By Stanford Friedman

It turns out that the sense and sensibilities of Jane Austen can be neatly showcased in a sequence of country-western ballads, played on the banjo and written by a young man from Kansas City. Such is the revelation of Prejudice & Pride, an ambitious musical born out of the American Midwest, with an assist from a British director, making its New York premier on the 59E59 main stage.

The young man in question is Sam Wright, who not only wrote the music and lyrics, but co-wrote the book along with the show’s director Nicholas Collett, co-produced the show, designed the set and portrays the lead character, Lizzie Bennet. Whoops, I mean Bennett Longborn. For in this re-telling of Austen’s famous romance, not only is the title reversed, the sexes are too. 

So, instead of the Longbourn estate in Hertfordshire, England, the action is set in Hereford County, Tennessee, with the five Bennet daughters swapped out for three Longborn brothers (Cutbacks are everywhere these days.). In addition to Wright’s moody Bennett, there is Jake (PT Mahoney), the handsome elder sibling, and Lyle (Chris Owen), the dumb as dirt youngest. Turning Austen’s famous opening line on its ear, Bennett intones, “A young single woman possessed of a fortune/Is universally acknowledged to be in want of a husband.”

Egged on by their in-need-of-a-fortune Papa and Mama (Tim Ahlenius and Margaret Shelby) and guided by misunderstandings, fate, forgiveness and good ole lust, the boys meet, misjudge and ultimately marry bright spouses of varying temperament. For Jake, there is Carly Bing (Stefanie Stevens), a millionaire social media influencer. Their romance is undernourished here, with not a single duet to help their love along. For Lyle, there is Victoria “Wick” Hamm (Stevens) a failed congressional candidate turned National Guard member who woos Lyle down a conspiratorial rabbit hole. And Bennett meets his match in Darcy Fitzwilliams (Bridget Casad), the heir to a New York broadcasting empire. Their impassioned Act One finale finds them circling each other like hungry sharks.

As if a countrified, gender-swapped, contemporary musical version of an 1813 novel isn’t enough of a challenge, Wright and Collett also have a lot to say about wealth and the working class, right-wing extremism and the healing powers of rye whiskey. When they say it in song, the work is captivating, with clever, at times risky lyrics, sung over the heartfelt twang of banjo and guitar. Standouts include “Pour Another Finger,” an aching song of sedition for the blue collar man caught between cancel culture and factory layoffs, and “Through the Glass” a settling down lament sung by Bennett’s friend Luke (Chris Arnone), “When I was young I played at cops and cowboys/Now I take whatever jobs are left.” Other tunes geared to play off Austen’s text also fare well, especially “Dear Bennett,” which puts to music Darcy’s pivotal goodbye letter.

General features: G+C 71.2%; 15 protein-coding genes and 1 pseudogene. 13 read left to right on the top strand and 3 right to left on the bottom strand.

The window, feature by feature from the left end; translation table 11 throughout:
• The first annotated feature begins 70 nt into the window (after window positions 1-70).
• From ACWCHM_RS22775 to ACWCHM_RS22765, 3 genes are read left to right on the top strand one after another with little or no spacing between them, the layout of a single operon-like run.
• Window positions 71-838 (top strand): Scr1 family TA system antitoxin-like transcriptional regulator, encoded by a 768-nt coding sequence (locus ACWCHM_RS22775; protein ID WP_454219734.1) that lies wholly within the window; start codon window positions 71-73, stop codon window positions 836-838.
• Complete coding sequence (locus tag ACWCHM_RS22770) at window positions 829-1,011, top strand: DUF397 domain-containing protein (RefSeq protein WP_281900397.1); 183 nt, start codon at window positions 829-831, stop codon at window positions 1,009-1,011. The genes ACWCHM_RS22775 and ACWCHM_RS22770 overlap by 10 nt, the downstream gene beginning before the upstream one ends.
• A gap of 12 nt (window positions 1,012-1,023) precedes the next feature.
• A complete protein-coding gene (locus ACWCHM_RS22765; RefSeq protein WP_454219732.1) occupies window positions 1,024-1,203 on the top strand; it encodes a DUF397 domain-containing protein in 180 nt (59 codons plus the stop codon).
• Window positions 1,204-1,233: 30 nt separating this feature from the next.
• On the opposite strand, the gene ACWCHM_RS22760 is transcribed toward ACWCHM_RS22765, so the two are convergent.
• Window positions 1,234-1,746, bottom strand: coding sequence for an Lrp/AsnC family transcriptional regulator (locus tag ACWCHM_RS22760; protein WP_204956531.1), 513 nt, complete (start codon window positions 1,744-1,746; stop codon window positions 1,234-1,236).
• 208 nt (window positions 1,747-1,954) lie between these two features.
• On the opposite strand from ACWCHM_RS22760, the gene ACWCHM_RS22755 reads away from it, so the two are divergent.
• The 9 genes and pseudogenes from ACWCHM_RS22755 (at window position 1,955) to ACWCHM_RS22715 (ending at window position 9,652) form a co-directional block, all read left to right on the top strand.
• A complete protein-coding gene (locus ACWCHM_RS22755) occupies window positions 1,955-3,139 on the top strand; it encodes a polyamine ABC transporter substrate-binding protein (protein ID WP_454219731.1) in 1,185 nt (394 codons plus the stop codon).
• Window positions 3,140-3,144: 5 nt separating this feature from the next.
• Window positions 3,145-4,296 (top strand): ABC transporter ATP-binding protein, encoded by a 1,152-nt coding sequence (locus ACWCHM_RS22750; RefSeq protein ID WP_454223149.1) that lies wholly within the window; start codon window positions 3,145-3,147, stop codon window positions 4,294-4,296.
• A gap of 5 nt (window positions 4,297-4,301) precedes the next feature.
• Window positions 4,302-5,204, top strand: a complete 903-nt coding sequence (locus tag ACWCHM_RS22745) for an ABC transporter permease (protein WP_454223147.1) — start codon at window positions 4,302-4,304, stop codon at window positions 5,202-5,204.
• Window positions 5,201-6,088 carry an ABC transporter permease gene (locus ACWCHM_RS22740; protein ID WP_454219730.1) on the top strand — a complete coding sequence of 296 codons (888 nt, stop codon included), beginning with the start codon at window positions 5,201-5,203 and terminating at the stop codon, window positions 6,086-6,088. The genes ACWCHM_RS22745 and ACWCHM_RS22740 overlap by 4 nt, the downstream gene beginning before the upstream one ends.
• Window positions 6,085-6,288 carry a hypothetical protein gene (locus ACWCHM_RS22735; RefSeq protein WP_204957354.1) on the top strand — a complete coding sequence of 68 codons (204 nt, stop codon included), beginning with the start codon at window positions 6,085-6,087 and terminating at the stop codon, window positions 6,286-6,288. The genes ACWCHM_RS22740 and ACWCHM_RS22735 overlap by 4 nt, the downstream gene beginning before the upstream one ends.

But the book is not so self-assured. The dialog careens from dry humor to Hee Haw yucks as the writers try to hit every Austen plot point – of which there are many – while juggling their contemporary concerns. By the time that Victoria and Lyle decide to storm the Capitol, à la January 6, things have gone pretty far off the rails. It would be dizzying except for the fact that Collett directs his nine member cast at a pace that often feels lethargic, with energy-sapping pauses dragging out the proceedings.

That KC-centric cast, all making their Off-Broadway debut, are nonetheless a pleasing bunch. What Wright lacks in finding Bennett’s subtleties, he makes up for with his fine singing and strumming. He, and we, come alive whenever Casad’s Darcy takes the stage with her rich, clear voice and penetrating eyes. Stevens shows off her flexibility, not only in the constant switching between Carly and Victoria, but also as the show’s choreographer. And Franci Talamantez-Witte, as the Reverend Willamina Cole, who holds the deed on the Bennet farm, dishes out high energy blasts of broad comedy as she husband hunts her way through the Longborn family tree.


Prejudice & Pride – By Sam Wright & Nicholas Collett, directed by by Nicholas Collett.

WITH: Tim Ahlenius (Papa Longborn/Senator DeBerg), Chris Arnone (State Trooper/Luke Charlton/Big Chaps clerk), Bridget Casad (Darcy Fitzwilliams), PT Mahoney (Jake Longborn), Christian Thomas Owen (Lyle Longborn/Georgie), Margaret Shelby (Mama Longborn/Tour Guide/Judge), Stefanie Stevens (Carly Bing/Victoria “Wick” Hamm), Franci Talamantez-Witte (Jane/Rev. Willamina Cole/Reporter/Lawyer)  and Sam Wright (Bennett Longborn), with Mark Hamblin on bass and Chris Hudson on guitar. 

Choreography by Stefanie Stevens, scenic design by Sam Wright, costume design by Lauren Long, lighting design by Jen Leno, and sound design by Jeff Eubank. Kevin Bogan, Music Director. 59E59 Theaters, 59 E 59th St. 646-892-7999, Running time: 2 hours. Through August 20.